Basic peptides covalently linked to nucleic acids, or chemically modified nucleic acids, enable the insertion of such a conjugate into bacteria grown in liquid medium and mammalian cells in tissue culture. A unique peptide, derived from human T cells, has been employed in a chemical synthesis to make a conjugate with a morpholino oligonucleotide. This new conjugate is at least 10- to 100-fold more effective than previous peptides used in altering the phenotype of host bacteria if the external guide sequence methodology is employed in these experiments. Bacteria with target genes expressing chloramphenicol resistance, penicillin resistance, or gyrase A function can effectively be reduced in their expression and the host cells killed. Several bacteria are susceptible to this treatment, which has a broad range of potency. The loss in viability of bacteria is not due only to complementarity with a target RNA and the action of RNase P, but also to a non-gene-specific tight binding of the complexed nontargeted RNA to the basic polypeptide-morpholino oligonucleotide.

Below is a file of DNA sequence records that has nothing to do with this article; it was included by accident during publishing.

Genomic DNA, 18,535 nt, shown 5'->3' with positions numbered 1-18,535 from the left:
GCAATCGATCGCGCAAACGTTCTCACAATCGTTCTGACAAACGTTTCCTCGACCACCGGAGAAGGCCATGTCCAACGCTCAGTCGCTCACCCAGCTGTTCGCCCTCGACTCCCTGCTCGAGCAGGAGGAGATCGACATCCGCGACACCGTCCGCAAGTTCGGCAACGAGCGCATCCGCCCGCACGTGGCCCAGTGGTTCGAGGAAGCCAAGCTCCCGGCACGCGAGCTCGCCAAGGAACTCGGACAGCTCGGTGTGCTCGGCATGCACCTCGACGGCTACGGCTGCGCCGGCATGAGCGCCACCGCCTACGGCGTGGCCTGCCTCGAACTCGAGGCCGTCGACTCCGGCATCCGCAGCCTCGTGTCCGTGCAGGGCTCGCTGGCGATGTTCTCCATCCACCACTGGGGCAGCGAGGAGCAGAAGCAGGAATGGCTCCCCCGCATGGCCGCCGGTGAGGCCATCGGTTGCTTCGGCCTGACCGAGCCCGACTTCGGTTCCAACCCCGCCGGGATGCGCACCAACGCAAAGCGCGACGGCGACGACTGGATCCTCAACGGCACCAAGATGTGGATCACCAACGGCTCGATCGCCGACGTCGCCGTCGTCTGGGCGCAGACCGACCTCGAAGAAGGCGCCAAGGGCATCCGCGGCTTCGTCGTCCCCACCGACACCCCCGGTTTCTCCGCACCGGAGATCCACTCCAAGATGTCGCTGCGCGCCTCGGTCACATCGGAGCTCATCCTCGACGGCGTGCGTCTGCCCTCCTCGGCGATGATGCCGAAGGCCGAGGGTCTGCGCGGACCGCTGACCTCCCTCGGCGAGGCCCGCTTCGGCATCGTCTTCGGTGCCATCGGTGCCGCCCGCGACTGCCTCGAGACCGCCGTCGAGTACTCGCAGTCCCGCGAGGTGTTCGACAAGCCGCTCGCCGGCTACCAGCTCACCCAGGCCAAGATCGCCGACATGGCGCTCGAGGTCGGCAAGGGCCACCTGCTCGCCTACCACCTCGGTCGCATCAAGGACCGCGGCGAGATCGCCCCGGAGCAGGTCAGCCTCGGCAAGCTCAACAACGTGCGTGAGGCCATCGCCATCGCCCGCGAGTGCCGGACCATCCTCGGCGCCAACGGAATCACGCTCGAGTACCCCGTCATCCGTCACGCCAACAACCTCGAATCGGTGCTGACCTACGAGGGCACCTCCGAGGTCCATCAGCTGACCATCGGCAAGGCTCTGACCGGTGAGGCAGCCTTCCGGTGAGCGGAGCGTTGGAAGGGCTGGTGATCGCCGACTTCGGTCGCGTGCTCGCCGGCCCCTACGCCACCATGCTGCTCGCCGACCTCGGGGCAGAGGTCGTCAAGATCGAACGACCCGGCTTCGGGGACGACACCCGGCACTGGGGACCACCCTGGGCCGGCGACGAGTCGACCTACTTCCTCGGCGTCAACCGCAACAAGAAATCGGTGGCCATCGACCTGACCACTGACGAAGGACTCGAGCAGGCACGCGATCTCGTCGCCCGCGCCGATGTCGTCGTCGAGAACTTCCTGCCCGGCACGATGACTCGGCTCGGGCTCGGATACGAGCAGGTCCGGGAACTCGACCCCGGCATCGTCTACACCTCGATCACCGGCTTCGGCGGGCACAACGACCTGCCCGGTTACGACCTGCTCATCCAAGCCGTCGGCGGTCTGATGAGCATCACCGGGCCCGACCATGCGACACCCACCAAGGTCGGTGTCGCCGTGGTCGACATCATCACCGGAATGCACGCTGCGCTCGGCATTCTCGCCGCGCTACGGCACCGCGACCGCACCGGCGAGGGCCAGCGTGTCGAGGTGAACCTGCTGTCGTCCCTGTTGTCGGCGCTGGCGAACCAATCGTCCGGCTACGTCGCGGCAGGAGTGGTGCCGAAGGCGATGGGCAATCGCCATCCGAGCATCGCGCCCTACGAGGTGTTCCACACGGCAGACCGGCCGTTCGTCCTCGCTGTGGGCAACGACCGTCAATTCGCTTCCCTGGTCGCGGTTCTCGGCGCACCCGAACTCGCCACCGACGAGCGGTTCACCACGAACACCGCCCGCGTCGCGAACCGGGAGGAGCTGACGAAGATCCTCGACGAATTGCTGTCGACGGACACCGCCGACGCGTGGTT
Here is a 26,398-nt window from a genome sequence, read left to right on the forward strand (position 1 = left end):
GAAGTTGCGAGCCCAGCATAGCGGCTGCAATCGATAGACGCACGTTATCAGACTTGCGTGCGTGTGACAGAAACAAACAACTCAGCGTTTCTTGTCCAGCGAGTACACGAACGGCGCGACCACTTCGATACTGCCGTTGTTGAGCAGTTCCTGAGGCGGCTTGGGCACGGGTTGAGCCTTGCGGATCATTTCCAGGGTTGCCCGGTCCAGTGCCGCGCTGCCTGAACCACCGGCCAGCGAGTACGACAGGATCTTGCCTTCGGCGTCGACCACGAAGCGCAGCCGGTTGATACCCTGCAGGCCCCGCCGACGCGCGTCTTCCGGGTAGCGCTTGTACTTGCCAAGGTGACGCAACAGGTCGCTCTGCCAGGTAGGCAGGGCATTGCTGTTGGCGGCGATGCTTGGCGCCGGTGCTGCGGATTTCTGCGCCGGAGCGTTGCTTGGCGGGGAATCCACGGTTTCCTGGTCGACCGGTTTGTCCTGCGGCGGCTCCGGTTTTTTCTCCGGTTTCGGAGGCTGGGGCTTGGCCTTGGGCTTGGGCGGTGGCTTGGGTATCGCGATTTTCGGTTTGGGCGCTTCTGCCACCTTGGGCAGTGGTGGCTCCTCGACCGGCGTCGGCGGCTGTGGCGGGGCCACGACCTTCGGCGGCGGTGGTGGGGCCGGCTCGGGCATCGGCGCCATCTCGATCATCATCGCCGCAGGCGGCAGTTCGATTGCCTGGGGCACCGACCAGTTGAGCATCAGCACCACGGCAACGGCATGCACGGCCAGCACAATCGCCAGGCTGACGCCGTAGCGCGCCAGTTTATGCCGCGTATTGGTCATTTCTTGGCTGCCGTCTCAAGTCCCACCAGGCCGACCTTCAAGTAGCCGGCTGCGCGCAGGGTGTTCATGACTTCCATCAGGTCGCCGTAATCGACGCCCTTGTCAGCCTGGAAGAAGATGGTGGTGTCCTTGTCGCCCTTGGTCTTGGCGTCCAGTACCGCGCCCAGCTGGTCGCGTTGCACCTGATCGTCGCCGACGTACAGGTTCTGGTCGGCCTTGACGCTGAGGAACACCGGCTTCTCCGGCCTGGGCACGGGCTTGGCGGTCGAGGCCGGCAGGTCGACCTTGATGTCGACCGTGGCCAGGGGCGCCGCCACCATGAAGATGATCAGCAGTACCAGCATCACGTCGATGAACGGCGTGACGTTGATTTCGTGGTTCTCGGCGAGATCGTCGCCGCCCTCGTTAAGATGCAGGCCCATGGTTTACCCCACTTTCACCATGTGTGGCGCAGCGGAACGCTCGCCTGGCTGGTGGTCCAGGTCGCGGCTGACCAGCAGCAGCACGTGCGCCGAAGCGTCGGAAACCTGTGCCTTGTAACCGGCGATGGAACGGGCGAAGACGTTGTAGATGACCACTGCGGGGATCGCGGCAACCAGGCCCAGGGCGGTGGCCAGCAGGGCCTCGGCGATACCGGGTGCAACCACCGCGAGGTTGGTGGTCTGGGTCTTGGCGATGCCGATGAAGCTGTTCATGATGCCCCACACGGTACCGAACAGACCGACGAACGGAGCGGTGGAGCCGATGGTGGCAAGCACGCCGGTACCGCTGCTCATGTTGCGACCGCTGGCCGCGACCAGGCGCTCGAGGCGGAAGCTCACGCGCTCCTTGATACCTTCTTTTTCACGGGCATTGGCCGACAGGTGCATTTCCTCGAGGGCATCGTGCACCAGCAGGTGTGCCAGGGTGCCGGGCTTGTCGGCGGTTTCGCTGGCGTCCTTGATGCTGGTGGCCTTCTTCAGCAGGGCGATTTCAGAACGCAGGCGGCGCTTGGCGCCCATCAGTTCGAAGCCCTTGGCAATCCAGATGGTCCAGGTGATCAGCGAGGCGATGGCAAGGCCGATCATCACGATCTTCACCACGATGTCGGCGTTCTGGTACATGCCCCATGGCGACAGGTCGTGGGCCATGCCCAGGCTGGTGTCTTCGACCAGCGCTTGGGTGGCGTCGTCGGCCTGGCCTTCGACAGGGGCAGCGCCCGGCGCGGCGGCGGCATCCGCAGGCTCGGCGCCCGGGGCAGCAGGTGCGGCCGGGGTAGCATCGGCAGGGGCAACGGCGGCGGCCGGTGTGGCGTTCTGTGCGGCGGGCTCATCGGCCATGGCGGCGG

|Original language||English (US)|
|Number of pages||6|
|Journal||Proceedings of the National Academy of Sciences of the United States of America|
|State||Published - Oct 4 2011|
- Gene expression
- Pathogenic bacteria
ASJC Scopus subject areas